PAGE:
Austria’s bank exposure to emerging markets is equal to 85 pc of GDP – with a heavy concentration in Hungary, Ukraine, and Serbia – all now queuing up … for rescue packages from the International Monetary Fund.

Exposure is 50pc of GDP for Switzerland, 24pc for Sweden, 24pc for the UK, and 23 pc for Spain.  The US figure is just 4pc. ..

Amazingly, Spanish banks alone have lent $316bn to Latin America, almost twice the lending by all US banks combined …. Hence the growing doubts about the health of Spain’s financial system – already under stress from its own property crash – as Argentina spirals towards another default, and Brazil’s currency, bonds and stocks all go into freefall.

Broadly speaking, the US and Japan sat out the emerging market credit boom. The lending spree has been a European play – often using dollar balance sheets, adding another ugly twist as global deleveragingcauses the dollar to rocket.  Nowhere has this been more extreme than in the ex-Soviet bloc. 

The region has borrowed $1.6 trillion in dollars, euros and Swiss francs.  A few daredevil homeowners in Hungary and Latvia took out mortgages in Japanese yen.  They have just suffered a 40 pc rise in their debt since July …

Hungary stunned the markets by raising rates 3pc to 11.5pc in a last-ditch attempt to defend the forint’s currency peg in the ERM.

It is just blood in the water for hedge funds sharks, eying a long line of currency kills …

The markets no longer believe that the spending structure of the Russian state is viable as oil threatens to plunge below $60 a barrel.

The foreign debt of the oligarchs ($530 bn) has surpassed the country’s foreign reserves.  Some $47bn has to be repaid over the next two months…

A grain of comfort for British readers: UK banks have almost no exposure to the ex-Communist bloc, except in Poland – one of the less vulnerable states.

The threat to Britain lies in emerging Asia, where banks have lent $329 bn, almost as much as the Americans and Japanese combined.  Whether you realise it or not, your pension fund is sunk in Vietnamese bonds and loans to Indian steel magnates.  Didn’t they tell you?

Solutions?

The only ‘solution’ for a capitalist crisis under capitalism is to sit it out, even if you and your whole family starve to death in the process.  The bourgeois media are full of assurances that it will only be for a year or two that life is really uncomfortable – in fact recovery will start before there has really been time to suffer too badly.  Experience of other crises since that of 1929 also suggests that the pain is unpleasant but short-term.  However, these other crises have succumbed to measures postponing their worst effects.  In 1929 the postponement measures came to the end of the road.  This is quite probably the case again, and if so, if the crisis is going to strike the world definitively as it did in 1929 brooking no obstacle placed in its path, then if we wait for capitalism to recover, the wait is likely to be a long one.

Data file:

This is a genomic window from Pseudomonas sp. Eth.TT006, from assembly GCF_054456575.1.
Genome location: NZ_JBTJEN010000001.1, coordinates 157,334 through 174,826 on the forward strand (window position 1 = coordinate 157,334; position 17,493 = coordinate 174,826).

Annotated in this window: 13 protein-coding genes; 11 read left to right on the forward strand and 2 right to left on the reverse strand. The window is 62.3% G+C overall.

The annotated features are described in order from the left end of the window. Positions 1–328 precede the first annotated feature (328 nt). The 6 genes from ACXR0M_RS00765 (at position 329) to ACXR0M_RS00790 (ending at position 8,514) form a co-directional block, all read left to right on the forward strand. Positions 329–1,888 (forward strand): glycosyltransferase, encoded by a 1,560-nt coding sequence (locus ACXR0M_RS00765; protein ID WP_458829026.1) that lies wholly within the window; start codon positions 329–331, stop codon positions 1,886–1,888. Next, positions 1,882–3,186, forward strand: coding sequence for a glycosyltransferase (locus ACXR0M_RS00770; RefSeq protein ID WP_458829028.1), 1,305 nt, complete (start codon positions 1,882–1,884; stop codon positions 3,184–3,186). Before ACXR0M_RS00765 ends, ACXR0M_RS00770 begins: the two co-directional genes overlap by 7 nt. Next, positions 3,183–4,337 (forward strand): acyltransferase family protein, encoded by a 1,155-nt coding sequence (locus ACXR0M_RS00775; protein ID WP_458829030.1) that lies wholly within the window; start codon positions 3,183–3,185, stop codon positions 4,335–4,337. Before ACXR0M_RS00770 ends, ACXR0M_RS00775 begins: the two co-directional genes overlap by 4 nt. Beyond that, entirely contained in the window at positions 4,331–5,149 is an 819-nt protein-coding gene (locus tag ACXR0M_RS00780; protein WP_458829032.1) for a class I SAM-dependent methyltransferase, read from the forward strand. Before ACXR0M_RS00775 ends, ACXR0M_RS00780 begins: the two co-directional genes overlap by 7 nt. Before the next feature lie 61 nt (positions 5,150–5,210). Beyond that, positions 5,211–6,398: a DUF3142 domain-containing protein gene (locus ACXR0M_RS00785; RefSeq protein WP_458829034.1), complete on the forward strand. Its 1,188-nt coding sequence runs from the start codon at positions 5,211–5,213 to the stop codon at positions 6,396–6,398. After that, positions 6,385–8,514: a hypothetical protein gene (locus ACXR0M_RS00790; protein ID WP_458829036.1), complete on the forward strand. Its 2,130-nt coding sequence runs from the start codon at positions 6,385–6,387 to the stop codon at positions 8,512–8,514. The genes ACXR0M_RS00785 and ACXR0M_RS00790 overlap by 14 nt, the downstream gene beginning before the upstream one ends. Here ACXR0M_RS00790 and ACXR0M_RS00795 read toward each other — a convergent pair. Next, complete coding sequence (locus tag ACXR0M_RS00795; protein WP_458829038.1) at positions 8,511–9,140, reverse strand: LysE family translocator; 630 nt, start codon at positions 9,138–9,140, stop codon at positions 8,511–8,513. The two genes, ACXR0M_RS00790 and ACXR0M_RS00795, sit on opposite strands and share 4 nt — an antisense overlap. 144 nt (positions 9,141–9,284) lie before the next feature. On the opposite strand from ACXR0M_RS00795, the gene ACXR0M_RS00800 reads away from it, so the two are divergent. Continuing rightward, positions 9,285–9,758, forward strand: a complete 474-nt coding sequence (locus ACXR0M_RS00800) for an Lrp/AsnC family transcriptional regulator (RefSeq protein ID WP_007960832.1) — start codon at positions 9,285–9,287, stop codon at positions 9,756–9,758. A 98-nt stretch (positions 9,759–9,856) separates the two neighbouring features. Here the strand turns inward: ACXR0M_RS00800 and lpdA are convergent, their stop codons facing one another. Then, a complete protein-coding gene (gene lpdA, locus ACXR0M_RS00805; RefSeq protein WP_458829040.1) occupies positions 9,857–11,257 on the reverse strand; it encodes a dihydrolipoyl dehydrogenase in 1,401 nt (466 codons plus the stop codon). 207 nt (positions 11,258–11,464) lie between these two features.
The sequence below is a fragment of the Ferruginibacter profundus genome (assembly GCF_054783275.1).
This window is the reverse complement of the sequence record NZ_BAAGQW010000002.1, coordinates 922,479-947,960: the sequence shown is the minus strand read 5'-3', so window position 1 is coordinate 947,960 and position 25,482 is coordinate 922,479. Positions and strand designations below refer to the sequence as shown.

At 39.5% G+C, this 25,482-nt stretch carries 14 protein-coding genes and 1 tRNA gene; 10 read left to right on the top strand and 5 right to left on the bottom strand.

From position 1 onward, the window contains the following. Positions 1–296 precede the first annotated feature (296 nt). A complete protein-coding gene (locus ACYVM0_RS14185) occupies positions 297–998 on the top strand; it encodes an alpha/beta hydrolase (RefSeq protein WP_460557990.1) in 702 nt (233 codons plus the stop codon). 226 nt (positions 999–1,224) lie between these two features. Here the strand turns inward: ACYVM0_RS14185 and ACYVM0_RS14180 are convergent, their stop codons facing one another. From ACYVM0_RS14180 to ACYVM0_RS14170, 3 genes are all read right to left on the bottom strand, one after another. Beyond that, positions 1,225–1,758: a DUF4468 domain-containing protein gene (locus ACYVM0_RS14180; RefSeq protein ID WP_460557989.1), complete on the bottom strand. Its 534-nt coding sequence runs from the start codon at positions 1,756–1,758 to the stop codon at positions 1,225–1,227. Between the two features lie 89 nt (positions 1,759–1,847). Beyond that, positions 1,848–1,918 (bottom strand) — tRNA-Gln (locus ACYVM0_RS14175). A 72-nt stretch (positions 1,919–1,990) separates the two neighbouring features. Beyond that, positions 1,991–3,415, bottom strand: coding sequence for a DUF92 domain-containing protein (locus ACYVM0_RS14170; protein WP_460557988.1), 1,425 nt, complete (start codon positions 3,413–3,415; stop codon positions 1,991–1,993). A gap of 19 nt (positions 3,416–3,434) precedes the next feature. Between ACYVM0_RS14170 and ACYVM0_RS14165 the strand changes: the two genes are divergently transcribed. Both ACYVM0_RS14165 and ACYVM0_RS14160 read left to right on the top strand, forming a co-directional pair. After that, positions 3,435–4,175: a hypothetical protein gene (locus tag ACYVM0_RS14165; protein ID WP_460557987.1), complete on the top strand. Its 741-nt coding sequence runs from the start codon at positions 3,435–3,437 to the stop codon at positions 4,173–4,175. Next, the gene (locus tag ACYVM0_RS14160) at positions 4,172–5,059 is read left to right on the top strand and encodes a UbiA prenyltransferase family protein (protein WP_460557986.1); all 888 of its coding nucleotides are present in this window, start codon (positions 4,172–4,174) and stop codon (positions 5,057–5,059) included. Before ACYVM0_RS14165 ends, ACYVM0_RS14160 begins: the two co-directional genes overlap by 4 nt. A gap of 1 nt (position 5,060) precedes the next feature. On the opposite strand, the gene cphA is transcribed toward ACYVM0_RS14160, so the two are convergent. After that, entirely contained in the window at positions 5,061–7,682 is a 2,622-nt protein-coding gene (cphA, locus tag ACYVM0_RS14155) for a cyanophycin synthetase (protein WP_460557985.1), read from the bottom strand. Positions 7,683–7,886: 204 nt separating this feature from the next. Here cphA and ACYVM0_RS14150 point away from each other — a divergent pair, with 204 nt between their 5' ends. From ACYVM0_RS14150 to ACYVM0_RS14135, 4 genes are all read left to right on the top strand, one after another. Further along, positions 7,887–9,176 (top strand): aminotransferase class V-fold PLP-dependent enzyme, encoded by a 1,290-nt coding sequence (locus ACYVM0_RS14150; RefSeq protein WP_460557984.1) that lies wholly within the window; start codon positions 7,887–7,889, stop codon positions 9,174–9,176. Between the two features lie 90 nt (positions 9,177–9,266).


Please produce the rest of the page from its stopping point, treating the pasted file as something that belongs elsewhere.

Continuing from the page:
An anonymous Associated Press author wrote in ‘It takes a long time for a market recovery’:

When the market crashed Oct 19, 1987, sending the Dow Jones industrial average down 508 points to 1,738.34, the blue chips had lost 938 points, or 36.1 percent, since reaching a then-record close of 2,722.42 on Aug 25, 1987.  It took just over 15 months for the Dow to get back to its pre-crash level, and almost two years … to reach a new closing high…

“The recovery from the 1929 crash was more difficult – and spanned a quarter of a century.  The Dow had reached a high of 381.17 on Sept 1 and then began drifting downward  Although the date of Oct 29, 1929, Black Tuesday, is probably best-known by the public, many market historians say the crash began on Thursday, Oct 24, and accelerated the following Monday and Tuesday.

“From its close … on Oct 23, the Dow tumbled … 24.8 percent, by the time it ended… on Black Tuesday.  It continued its decline to a low … on Nov 13, giving it a drop of … 35 percent.